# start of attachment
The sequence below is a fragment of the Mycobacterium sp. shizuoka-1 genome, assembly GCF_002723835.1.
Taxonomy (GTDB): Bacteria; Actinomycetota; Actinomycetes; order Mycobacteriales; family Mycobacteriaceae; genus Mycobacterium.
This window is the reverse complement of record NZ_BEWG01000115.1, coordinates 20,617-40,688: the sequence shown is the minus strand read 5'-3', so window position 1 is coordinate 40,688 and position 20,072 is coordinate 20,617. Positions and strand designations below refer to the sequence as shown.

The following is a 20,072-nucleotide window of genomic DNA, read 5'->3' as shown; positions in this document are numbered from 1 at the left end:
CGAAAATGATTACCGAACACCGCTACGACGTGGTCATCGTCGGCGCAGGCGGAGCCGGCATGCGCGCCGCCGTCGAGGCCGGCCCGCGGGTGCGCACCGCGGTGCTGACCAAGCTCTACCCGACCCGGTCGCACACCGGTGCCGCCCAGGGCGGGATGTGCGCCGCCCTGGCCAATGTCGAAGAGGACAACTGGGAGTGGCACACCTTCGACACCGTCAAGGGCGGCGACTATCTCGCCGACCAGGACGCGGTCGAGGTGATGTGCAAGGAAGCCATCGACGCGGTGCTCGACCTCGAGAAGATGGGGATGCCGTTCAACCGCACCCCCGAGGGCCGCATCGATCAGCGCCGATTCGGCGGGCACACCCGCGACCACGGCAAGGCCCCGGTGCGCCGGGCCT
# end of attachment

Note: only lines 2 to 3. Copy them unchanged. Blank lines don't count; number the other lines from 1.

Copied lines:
Taxonomy (GTDB): Bacteria; Actinomycetota; Actinomycetes; order Mycobacteriales; family Mycobacteriaceae; genus Mycobacterium.
This window is the reverse complement of record NZ_BEWG01000115.1, coordinates 20,617-40,688: the sequence shown is the minus strand read 5'-3', so window position 1 is coordinate 40,688 and position 20,072 is coordinate 20,617. Positions and strand designations below refer to the sequence as shown.